UN indigenous forum: Aboriginal delegates refute the Aust. gov’t

Cathy Eatock and Richard Downs at the United Nations Permanent Forum on Indigenous Issues

More than 40 Aboriginal delegates attended the United Nations Permanent Forum on Indigenous Issues (UNPFII) to refute the Australian government’s reporting on its treatment of Aboriginal and Torres Strait Islander people.

The UNPFII, held in New York from May 16 -27, gives indigenous peoples the chance to set the record straight on government assertions. It is also a chance to caucus and work together with other indigenous peoples, and to progress indigenous rights across key areas such as global warming, rights to water and lands and the implementation of the Declaration of the Rights of Indigenous Peoples.

Aboriginal delegates addressed the 2000-strong forum on a range of critical issues, including the continuing impact of the Northern Territory intervention, government policies to push Aboriginal communities from their homelands, Aboriginal deaths in custody and issues of concern to Aboriginal and Torres Strait Islander women.

The UN heard how a lack of participation by Aboriginal people in decision-making has led to harmful policies.

These include the Northern Territory intervention, which contravenes basic human rights, subjecting Aboriginal people in the territory to racially based and systematic abuses, such as “income management”.

Barbara Shaw, from Mt Nancy Town Camp in Alice Springs, and Richard Downs, from the Ampilawatjia communities of the Northern Territory, criticised the intervention with its retention and widening of involuntary income management.

Shaw said: “Recent changes have not restored the Racial Discrimination Act. It focuses on communities with high Aboriginal populations, ensuring these racist and punitive policies will continue to target Aboriginal people and it still enables the forced leasing of community lands to the government.”

Presentations outlined how Aboriginal communities’ resources and school funding are being re-directed from remote homeland communities to 20 identified larger ‘”growth towns”.

The UN heard from Aboriginal delegates that underlying the policy is a radical push to force Aboriginal communities to fit neatly into Western concepts of regional labour markets that don’t allow Aboriginal communities to express different cultural views, lifestyles or economies.

The impact on homeland communities’ learning centres is particularly disturbing, with no access for 46 homeland communities to a full time teacher and no further resources for critical housing.

Downs said: “Homelands have been shown to improve Aboriginal people’s health and lives but we are now being forced away.”

Aboriginal statements to the forum criticised government policies that “heralded a return to the dark years of assimilation of Aboriginal peoples in Australia. When Aboriginal peoples were herded from their lands into mission stations and reservations.”

Aboriginal Legal Services from Western Australia, South Australia and Victoria also combined to highlight to the forum that Australia’s appalling rate of Aboriginal deaths in custody has not improved in the 20 years since the Royal Commission into Aboriginal Deaths in Custody.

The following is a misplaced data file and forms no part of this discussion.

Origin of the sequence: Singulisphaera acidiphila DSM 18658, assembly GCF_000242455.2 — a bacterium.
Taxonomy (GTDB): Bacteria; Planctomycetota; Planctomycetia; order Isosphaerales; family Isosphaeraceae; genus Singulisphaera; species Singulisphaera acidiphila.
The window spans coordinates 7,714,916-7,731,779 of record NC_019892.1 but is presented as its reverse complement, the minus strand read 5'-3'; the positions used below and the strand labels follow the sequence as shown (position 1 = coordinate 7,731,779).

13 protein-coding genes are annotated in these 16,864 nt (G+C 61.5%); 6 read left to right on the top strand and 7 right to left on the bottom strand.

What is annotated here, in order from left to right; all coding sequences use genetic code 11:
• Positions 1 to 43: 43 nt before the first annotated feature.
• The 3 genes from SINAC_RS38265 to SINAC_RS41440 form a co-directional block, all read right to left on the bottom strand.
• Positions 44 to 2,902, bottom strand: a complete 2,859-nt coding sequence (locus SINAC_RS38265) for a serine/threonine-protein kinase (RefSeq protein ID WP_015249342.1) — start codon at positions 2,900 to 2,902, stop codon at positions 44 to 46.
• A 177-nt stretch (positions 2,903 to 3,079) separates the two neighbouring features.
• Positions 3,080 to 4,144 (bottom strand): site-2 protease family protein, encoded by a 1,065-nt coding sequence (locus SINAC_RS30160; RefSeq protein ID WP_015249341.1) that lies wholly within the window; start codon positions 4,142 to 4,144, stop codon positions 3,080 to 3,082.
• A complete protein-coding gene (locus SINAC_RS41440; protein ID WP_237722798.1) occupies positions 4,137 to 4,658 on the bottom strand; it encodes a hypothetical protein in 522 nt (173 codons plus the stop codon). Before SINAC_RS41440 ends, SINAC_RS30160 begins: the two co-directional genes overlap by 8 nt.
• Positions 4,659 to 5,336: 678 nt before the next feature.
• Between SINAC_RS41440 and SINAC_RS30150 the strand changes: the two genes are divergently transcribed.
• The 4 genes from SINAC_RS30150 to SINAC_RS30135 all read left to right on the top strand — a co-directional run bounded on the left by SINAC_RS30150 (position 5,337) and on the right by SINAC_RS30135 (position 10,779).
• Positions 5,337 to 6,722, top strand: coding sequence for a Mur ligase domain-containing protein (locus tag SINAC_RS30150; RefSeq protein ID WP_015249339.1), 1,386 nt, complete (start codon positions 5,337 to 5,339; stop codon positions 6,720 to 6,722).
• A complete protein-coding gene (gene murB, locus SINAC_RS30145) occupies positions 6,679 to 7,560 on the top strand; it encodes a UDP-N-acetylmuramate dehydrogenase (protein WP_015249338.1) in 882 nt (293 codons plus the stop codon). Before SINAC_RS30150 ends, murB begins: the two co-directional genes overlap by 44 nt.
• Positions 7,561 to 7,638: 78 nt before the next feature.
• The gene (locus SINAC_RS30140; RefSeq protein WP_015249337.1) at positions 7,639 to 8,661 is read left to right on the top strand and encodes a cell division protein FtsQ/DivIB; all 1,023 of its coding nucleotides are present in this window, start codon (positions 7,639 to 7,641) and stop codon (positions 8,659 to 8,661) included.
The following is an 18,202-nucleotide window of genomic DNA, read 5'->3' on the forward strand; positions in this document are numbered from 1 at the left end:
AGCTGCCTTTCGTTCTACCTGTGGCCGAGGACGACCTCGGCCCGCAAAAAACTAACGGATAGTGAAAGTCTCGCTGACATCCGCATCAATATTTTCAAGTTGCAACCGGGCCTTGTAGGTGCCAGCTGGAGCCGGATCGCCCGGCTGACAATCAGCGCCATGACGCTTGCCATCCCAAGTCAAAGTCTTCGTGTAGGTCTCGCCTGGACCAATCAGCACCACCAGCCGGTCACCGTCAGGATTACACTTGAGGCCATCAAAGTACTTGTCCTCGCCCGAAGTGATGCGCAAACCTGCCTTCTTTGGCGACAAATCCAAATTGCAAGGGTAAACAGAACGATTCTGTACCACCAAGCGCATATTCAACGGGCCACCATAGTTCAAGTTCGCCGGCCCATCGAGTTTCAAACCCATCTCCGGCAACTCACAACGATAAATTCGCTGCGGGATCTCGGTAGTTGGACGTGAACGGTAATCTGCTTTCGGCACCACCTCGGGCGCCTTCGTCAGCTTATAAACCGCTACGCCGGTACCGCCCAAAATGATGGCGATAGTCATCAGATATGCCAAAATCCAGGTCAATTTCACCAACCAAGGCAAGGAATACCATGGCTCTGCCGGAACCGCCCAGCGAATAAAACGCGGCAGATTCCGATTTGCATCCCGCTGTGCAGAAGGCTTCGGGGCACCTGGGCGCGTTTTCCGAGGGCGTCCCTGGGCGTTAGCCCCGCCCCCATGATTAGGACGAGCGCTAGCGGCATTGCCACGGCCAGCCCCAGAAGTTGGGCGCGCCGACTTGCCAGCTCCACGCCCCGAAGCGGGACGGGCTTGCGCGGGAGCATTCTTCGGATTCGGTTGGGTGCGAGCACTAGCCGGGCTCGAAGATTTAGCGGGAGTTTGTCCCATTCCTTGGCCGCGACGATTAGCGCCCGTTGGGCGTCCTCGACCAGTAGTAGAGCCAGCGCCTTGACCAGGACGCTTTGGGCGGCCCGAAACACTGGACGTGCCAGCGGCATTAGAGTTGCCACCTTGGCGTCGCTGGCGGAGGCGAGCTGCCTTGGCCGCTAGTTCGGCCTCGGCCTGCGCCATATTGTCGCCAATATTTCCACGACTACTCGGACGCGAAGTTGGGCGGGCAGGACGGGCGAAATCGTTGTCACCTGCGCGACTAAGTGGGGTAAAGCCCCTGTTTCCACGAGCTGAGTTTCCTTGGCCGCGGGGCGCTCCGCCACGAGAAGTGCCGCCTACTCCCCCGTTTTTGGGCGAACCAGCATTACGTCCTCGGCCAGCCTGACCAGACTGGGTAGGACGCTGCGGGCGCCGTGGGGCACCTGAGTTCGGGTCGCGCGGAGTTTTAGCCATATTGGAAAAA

Presentations confirmed imprisonment rates have risen exponentially, with Aboriginal and Torres Strait Islander people comprising 26% of detainees, though making up only 2.5% of the population.

These figures climb up to 80% for juvenile inmates.

The Aboriginal Legal Services representatives proposed constructive alternatives that focus resources on preventative community initiatives rather than high incarceration rates.

A highlight of the forum for many of the Aboriginal delegates was the stopping of business on the May 26 to recognise Australia’s Stolen Generation.

Auntie Josie Guy, a Gurindji women, delivered a statement to the forum, flanked by Aboriginal delegates standing in support behind her.

Many participants were brought to tears as Auntie Josie spoke of the impact of the policy, which forcibly removed her mother as a six-year-old and then took her away as a two-year-old.

Auntie Josie repeated calls for the establishment of a National Compensation Scheme for all Aboriginal people who suffered the trauma of these policies.

The UNPFII held a minutes silence and reflected on the loss of Indigenous peoples’ rights to bond with their mothers, fathers, brothers and sisters.

Aunty Josie said: “It was a chance to acknowledge the sorrow caused by assimilationist policies on Indigenous people globally and to personally honour my mother, who always had a cloud of sadness and regret at not ever seeing her mother again and who was in her 50s and 60s before first seeing two of her brothers.”

By the end of the forum, planning and preparatory meetings were underway for the proposed World Indigenous Peoples Conference in 2014. This conference was called by the Bolivian government in the United Nations General Assembly to mark the end of the Second International Decade on Indigenous Peoples.

The conference will evaluate the achievements and objectives of the United Nations Declaration on the Rights of Indigenous Peoples.

This declaration was endorsed by the Australia in 2009, after first dissenting along with the United States of America and New Zealand in 2007. All governments have now endorsed the declaration.

The UNFPII’s final report included key recommendations made by the Aboriginal delegation to undertake a study into indigenous women and violence under Article 22(2) of the declaration, and that the UNFPII hold an expert workshop on Indigenous women.

The theme for the next forum is the “Doctrine of Discovery” — its enduring impact and the right to redress for past conquests.